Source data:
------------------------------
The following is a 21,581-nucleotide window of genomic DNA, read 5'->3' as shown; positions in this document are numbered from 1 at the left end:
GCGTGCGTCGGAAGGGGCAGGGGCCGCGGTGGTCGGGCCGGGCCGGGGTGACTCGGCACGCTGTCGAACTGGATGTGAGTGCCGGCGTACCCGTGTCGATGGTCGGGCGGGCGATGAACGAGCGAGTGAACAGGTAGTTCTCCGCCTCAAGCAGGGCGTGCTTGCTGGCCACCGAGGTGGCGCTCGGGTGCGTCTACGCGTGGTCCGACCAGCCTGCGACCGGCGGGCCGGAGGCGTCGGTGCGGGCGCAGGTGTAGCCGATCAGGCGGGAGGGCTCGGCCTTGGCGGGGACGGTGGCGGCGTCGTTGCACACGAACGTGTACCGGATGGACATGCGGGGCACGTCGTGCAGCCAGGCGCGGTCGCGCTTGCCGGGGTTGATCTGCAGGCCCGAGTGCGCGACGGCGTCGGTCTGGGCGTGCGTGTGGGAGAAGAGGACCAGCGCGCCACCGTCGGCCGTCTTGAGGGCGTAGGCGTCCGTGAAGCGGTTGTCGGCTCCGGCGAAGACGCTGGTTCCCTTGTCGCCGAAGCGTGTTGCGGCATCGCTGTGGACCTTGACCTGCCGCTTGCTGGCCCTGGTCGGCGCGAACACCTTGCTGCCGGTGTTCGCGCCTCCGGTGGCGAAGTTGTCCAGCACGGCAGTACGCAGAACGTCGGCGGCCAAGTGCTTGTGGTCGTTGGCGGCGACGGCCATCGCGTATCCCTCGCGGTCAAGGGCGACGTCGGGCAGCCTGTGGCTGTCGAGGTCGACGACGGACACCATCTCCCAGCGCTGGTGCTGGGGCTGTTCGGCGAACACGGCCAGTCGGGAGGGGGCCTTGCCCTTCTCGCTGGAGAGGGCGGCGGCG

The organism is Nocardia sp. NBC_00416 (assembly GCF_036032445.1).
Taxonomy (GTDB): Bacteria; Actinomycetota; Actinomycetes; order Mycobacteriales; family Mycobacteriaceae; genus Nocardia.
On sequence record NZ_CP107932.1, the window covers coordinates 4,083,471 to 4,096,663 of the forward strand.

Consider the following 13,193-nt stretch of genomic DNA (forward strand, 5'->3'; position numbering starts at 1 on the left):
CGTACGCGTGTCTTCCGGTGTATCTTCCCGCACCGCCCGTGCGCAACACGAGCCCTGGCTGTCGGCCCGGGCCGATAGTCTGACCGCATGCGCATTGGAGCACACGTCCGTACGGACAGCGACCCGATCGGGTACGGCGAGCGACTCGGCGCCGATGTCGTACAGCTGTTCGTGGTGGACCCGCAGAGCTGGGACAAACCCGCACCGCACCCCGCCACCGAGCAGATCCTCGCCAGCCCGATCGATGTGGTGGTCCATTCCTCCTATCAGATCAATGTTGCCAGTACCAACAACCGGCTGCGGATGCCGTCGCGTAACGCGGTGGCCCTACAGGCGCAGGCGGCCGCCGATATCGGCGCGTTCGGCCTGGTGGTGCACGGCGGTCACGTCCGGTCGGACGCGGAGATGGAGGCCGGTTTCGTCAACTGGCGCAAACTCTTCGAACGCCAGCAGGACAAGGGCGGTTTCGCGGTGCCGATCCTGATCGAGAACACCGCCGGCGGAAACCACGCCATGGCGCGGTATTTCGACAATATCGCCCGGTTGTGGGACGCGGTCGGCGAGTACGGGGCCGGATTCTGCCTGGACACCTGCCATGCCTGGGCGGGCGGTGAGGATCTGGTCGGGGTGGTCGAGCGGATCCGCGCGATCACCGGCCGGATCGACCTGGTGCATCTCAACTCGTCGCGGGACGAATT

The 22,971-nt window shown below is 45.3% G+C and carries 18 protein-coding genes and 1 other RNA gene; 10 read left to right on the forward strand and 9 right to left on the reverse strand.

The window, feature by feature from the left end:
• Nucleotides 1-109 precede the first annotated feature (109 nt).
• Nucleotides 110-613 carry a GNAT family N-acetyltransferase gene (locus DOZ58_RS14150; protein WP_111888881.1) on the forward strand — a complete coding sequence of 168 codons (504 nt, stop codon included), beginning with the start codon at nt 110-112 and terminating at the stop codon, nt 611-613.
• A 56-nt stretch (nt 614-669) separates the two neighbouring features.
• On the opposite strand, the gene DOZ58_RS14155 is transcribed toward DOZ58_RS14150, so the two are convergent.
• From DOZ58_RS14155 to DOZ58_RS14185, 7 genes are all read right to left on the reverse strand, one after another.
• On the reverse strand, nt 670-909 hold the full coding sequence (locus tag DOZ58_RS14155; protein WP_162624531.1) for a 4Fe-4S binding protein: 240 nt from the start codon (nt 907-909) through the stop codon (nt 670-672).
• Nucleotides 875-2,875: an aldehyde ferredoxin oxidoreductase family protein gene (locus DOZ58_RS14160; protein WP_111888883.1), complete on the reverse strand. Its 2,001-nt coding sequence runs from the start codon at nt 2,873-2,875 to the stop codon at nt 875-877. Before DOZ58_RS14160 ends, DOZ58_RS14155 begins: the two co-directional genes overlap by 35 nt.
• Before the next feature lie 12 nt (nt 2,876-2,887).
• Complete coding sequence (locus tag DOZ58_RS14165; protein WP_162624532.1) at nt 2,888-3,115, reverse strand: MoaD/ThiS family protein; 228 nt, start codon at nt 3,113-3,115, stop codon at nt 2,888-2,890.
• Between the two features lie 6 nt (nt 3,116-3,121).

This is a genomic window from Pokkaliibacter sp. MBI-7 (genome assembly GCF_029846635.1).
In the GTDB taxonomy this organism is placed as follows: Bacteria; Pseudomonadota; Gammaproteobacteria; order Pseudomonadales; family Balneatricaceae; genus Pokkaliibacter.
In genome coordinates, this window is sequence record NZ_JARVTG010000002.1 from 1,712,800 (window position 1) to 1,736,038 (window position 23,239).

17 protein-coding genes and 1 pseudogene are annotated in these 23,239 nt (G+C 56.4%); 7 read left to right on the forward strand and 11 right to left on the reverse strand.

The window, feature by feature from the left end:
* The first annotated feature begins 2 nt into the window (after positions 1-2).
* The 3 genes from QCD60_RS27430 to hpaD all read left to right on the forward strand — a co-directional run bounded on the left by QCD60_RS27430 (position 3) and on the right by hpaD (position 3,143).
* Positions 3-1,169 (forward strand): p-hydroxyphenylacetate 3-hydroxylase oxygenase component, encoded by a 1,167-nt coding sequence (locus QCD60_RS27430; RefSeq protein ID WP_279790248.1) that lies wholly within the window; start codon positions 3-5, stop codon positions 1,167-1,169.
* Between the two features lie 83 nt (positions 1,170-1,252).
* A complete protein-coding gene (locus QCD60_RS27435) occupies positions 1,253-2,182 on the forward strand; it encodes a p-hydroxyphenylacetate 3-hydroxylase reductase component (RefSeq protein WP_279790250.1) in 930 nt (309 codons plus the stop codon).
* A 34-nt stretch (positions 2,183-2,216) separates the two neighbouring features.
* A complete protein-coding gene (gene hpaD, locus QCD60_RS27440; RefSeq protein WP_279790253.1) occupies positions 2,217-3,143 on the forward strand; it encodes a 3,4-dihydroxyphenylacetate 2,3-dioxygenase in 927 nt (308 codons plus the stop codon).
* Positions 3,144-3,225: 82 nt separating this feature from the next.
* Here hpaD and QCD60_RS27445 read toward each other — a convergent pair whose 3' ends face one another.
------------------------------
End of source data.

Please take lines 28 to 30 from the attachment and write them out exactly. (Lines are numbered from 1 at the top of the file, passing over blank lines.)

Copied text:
* Between the two features lie 83 nt (positions 1,170-1,252).
* A complete protein-coding gene (locus QCD60_RS27435) occupies positions 1,253-2,182 on the forward strand; it encodes a p-hydroxyphenylacetate 3-hydroxylase reductase component (RefSeq protein WP_279790250.1) in 930 nt (309 codons plus the stop codon).
* A 34-nt stretch (positions 2,183-2,216) separates the two neighbouring features.